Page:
MCKENZIE LANGE/The Daily Sentinel

A flagger works in the construction zone on First Street and Grand Avenue on Friday. Overall, the four-county region of Mesa, Garfield, Delta and Montrose counties has regained about 74% of its labor force since the pandemic began.

Colorado’s unemployment rate continued to improve over the past six months, nearing its pre-pandemic level from early 2020, the Colorado Department of Labor and Employment reported Friday.

By the end of October, the state’s unemployment rate dropped to 5.4%, but the rate in the four-county region was at least a full percentage point below that, ranging from about 4% in Garfield, Delta and Montrose counties, to 4.7% in Mesa County and Grand Junction.

Overall, the region has regained about 74% of its labor force since the pandemic began, but other parts of the state have done even better, said Ryan Gedney, chief economist for the department.

“Colorado is one of the fastest states recovering in the nation,” he said. “One reason Colorado’s unemployment rate is elevated compared to the U.S. is because the state has had a faster recovery in the labor-force participation rate.”

This time last year, the region’s unemployment rate was as high as 6.3%, but still under the average state rate of 6.6%.

To date, the state has recovered about 313,000, or 83%, of the 375,000 jobs that were lost at the height of the pandemic shutdown last year, making Colorado the 16th fastest in job recovery nationwide, Gedney said.

While some areas of the state are lagging in jobs recovery, others have exceeded it. Colorado Springs, for example is at 102% of job recovery over the past 18 months, while the Denver metropolitan area was at about 85%, he said.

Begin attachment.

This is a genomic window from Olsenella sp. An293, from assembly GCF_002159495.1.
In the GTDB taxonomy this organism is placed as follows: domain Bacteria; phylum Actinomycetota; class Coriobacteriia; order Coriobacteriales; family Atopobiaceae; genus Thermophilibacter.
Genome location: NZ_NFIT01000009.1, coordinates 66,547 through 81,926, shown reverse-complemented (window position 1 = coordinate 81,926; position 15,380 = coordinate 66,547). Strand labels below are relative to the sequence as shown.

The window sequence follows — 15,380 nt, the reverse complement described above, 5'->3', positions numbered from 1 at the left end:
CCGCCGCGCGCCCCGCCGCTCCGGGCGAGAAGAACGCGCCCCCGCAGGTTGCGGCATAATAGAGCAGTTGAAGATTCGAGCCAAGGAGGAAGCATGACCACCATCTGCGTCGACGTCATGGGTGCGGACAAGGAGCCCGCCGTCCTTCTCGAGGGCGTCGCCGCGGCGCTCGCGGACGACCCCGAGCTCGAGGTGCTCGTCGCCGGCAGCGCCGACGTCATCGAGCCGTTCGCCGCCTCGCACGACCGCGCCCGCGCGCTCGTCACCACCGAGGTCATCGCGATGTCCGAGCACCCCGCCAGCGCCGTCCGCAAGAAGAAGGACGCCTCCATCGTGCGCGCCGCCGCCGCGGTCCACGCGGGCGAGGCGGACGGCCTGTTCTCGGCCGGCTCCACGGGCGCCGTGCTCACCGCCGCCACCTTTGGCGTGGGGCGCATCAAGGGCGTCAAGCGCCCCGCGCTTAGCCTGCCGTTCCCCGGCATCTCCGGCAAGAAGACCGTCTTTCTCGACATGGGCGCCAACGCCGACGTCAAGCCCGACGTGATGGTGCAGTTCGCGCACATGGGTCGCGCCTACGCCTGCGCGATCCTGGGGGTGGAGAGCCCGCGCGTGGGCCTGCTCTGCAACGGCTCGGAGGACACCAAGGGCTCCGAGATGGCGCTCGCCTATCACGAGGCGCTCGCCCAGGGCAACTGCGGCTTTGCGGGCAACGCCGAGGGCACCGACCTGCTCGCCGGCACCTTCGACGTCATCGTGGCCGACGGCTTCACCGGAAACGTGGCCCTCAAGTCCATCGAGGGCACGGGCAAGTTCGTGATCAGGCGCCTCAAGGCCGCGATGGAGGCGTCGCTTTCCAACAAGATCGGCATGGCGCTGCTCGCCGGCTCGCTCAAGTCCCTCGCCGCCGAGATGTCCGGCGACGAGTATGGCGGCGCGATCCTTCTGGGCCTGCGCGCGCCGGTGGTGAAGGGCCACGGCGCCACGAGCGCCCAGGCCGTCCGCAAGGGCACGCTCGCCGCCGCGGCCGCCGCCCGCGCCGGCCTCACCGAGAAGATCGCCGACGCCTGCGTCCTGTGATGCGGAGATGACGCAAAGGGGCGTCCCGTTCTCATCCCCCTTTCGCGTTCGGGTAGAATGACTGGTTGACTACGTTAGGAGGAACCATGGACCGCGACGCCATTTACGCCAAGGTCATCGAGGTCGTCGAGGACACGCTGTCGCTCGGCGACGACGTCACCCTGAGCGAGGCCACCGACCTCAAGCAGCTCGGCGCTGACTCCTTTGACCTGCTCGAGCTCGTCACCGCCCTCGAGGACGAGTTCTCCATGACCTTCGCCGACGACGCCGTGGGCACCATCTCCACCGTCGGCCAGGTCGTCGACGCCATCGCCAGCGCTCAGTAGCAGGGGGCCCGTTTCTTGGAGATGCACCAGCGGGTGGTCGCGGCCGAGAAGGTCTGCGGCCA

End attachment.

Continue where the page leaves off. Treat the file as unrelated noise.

Gedney said some areas of the state, such as Greeley, was at about 51%, saying that likely was mostly due to a slower recovering in the oil and gas industry.

The number of people currently employed in the state grew about 11,900 jobs since September, going to more than 3 million, he said.

Most of those new jobs were in the leisure and hospitality sector, with about 45,200 more jobs over this time last year.

Other improving sectors include professional/business, and trade, transportation and utilities.

Construction jobs, however, have declined by about 1,200 jobs statewide since this time last year, he said.

“It’s possible that construction is having a number of supply chain issues,” Gedney said. “Construction since the Great Recession has had issues finding workers. That’s been well documented. We have seen some gains in construction over the past few months.”

Meanwhile, the U.S. Bureau of Labor Statistics reports that the number of people who have been quitting their jobs increased in 13 states, including in Colorado.

The nearly 25,000 Colorado workers who quit their jobs in September rated the state among the highest nationwide, but far below the 69,000 in Texas and the 40,000 in California, the bureau reported.